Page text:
You may also wish to discipline your cat or attempt training. This means making a loud noise when they scratch. This must be handled very carefully, though.

We all need to scratch every now and again. As long as it’s not excessive, it’s perfectly natural and healthy.

Sending a message to your cat that all scratching leads to correction is dangerous. Your cat will fear any scratching in the future, which will make them anxious.

How Can I Soothe My Cat’s Itchy Skin?

The best way to stop itchy skin is not to let it get a hold of your cat. Give your pet a once-over every day, while grooming. If you spot anything out of the ordinary, pay attention.

If your cat’s skin appears flakier than usual, think about the events of the day. Did they eat something new? Interact with a different toy or environment? Spend time somewhere else?

Answering these questions could pinpoint triggers and explanations for your cat’s itchy skin. You can then eliminate the cause before it gets any worse. Prevention is always better than cure, after all.

If it’s too late and your cat is itching up a storm, you can still take action. Oatmeal is a key ingredient, as Paw Culture explains. Grind some organic oatmeal as fine as you can, and bathe your cat. They may resist initially, but they’ll feel better.

Also, check your local pet store for supplements. How effective these depend on the root cause of your cat’s itchiness. Anything high in Omega-3 and Omega-6 will help your pet, though. Naturally, you also need to watch their diet.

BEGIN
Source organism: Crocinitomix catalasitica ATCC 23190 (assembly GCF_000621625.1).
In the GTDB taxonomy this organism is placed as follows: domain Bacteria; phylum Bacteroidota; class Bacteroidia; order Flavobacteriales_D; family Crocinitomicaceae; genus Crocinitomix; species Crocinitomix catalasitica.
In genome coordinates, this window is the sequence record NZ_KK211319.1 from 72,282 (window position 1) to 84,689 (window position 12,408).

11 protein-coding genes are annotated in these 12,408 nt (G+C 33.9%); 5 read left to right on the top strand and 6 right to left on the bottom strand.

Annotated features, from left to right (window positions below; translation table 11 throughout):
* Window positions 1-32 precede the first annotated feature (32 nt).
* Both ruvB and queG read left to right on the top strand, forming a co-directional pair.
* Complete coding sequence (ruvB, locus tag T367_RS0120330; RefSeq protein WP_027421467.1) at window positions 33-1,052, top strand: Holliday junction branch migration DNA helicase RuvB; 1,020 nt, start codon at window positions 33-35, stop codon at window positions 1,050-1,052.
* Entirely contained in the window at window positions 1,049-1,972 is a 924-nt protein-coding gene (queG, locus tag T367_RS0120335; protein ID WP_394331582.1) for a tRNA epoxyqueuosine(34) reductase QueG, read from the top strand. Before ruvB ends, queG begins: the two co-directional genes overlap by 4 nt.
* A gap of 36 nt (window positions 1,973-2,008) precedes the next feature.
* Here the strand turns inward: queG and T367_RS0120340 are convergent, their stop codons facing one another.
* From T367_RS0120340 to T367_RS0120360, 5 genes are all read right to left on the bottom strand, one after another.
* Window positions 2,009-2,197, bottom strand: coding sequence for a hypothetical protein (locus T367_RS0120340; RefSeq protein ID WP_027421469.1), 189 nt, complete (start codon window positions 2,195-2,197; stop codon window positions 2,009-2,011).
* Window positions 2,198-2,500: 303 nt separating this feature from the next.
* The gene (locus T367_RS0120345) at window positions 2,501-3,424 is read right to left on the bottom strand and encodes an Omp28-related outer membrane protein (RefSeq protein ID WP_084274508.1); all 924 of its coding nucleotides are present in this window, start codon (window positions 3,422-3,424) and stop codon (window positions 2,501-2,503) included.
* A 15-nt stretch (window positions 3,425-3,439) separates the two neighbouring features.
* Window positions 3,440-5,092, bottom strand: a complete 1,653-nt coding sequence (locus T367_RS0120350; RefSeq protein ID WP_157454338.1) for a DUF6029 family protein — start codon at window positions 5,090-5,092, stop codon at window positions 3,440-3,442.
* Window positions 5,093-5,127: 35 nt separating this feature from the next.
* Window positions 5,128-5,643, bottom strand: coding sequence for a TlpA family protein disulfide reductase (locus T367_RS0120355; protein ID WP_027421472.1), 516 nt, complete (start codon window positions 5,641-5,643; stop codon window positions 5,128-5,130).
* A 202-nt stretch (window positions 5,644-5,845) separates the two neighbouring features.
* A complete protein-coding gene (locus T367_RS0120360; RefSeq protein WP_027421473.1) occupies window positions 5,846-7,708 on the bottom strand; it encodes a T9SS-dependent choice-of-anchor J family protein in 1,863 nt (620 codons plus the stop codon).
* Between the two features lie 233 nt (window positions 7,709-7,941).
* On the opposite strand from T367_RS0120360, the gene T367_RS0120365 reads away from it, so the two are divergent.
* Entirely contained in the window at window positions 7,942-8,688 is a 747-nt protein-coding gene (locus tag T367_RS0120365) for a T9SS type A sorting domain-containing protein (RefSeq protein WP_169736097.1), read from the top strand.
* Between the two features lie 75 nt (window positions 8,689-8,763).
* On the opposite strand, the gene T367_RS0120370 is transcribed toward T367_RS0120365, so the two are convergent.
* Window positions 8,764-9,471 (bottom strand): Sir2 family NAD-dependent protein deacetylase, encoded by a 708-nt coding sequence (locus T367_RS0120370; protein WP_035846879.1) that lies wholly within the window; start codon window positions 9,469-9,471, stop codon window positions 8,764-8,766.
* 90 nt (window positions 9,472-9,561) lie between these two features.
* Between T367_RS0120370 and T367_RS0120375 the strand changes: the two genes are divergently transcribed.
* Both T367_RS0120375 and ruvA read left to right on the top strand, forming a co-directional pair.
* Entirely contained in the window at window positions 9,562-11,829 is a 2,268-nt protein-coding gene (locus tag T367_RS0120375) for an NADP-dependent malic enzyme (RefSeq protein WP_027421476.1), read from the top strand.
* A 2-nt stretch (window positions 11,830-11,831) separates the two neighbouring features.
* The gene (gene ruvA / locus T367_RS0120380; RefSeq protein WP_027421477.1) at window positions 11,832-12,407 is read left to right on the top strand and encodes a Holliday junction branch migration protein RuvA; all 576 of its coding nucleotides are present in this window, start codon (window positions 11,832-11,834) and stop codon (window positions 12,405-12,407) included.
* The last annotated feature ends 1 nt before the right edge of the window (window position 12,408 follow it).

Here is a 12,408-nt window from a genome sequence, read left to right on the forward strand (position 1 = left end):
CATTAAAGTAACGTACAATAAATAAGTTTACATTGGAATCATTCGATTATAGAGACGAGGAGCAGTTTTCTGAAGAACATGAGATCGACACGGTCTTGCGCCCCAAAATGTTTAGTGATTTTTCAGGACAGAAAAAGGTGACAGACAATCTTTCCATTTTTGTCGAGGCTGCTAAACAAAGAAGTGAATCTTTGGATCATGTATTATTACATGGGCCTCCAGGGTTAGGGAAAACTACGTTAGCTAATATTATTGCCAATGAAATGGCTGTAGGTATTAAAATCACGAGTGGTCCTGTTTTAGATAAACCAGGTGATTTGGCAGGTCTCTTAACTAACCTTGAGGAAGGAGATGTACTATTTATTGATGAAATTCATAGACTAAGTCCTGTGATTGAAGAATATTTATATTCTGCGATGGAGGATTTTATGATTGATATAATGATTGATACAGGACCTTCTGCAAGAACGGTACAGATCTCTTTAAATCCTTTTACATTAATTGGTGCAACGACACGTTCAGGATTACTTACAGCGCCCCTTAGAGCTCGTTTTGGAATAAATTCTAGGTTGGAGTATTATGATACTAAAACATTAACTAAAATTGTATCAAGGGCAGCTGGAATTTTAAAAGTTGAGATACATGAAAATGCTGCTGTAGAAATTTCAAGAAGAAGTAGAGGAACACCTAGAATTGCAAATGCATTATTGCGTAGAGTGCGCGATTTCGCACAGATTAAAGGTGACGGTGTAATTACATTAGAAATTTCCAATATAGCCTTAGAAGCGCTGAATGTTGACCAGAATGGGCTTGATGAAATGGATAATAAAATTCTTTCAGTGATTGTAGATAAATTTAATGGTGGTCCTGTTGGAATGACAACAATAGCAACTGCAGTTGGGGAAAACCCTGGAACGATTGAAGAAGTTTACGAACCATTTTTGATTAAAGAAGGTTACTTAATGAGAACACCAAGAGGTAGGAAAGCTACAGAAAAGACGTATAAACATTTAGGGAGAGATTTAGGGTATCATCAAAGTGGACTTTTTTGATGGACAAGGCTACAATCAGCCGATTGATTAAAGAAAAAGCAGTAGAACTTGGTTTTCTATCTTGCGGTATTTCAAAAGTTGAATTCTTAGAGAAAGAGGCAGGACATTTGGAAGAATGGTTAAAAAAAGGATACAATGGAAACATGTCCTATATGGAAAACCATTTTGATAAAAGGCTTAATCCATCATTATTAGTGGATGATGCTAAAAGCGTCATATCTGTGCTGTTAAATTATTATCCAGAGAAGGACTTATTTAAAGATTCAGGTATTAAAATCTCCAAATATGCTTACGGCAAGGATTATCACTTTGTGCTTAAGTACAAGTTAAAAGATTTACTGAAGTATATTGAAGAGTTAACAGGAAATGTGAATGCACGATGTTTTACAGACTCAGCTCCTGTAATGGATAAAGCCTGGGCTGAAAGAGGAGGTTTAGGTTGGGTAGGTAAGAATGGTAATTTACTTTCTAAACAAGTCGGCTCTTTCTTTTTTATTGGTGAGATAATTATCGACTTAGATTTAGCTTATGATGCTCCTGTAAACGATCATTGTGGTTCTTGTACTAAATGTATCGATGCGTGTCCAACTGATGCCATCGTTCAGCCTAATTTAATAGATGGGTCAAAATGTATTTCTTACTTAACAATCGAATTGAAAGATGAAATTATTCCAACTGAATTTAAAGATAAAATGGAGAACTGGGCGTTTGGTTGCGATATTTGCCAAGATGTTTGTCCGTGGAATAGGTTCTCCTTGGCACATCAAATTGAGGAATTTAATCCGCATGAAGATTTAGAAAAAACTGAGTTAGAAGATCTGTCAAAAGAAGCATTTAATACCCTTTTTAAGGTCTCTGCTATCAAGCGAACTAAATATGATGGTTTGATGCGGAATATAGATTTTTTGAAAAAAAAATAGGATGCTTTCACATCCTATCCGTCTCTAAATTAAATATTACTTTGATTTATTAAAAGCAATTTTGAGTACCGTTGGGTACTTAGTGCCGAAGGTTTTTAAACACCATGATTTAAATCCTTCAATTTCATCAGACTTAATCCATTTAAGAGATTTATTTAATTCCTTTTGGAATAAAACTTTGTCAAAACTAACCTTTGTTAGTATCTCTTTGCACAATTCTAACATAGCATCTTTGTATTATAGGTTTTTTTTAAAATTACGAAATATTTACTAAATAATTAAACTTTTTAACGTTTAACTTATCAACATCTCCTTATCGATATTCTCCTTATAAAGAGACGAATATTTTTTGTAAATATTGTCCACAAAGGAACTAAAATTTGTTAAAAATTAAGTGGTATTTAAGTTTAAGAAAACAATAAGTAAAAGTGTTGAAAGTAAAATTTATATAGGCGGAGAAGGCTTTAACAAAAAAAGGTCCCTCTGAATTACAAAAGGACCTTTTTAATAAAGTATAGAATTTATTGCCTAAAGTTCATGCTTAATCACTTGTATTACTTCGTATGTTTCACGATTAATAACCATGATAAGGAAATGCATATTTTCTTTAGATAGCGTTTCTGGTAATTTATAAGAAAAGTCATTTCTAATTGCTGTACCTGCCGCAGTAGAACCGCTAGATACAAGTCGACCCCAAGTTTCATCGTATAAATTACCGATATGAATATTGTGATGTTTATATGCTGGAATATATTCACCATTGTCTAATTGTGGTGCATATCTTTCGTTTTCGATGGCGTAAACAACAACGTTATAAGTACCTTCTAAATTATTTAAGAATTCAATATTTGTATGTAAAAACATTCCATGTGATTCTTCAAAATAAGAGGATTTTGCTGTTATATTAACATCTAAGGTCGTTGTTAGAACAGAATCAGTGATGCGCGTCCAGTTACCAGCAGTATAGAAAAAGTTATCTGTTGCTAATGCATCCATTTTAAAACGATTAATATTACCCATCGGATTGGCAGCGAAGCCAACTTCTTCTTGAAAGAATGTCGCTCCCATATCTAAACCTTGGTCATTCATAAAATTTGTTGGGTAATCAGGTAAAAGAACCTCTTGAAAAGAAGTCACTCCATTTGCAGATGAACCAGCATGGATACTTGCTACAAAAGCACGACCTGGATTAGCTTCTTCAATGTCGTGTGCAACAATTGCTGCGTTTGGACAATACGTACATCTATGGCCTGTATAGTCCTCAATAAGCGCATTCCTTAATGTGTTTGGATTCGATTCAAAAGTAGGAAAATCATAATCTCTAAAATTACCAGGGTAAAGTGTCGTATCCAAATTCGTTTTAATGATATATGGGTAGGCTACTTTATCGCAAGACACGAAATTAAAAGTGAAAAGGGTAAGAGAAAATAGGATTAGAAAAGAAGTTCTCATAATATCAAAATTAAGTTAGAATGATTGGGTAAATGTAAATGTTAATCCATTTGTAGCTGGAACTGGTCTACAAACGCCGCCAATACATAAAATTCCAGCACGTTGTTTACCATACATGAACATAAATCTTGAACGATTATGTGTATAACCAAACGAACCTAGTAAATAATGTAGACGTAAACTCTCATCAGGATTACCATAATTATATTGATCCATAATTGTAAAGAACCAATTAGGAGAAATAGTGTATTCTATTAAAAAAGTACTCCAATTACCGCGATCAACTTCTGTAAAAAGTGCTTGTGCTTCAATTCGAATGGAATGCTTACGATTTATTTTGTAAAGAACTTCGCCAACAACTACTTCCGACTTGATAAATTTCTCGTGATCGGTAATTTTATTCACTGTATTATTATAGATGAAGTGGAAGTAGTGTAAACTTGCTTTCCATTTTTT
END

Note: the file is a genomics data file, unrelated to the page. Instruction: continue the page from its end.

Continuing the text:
Perhaps most importantly, keep your cat happy, calm, and contented. Stress can be a real trigger for itchy feline skin. To prevent your pet from falling victim, give them the best life possible.

A cat that can’t stop scratching is rarely – if ever – a happy feline. It’s also difficult for you to live with. Not only will you sympathize with your pet, but the noise will drive you crazy.

Remember, a little scratching is normal. We all have an itch from time to time. If a cat spends more time clawing at its skin than anything else, though, it’s a problem.

Soothe your cat’s itchy skin as quickly as you can. Learn the trigger, and eliminate it from its life. This way, you’ll all be much more comfortable and contented.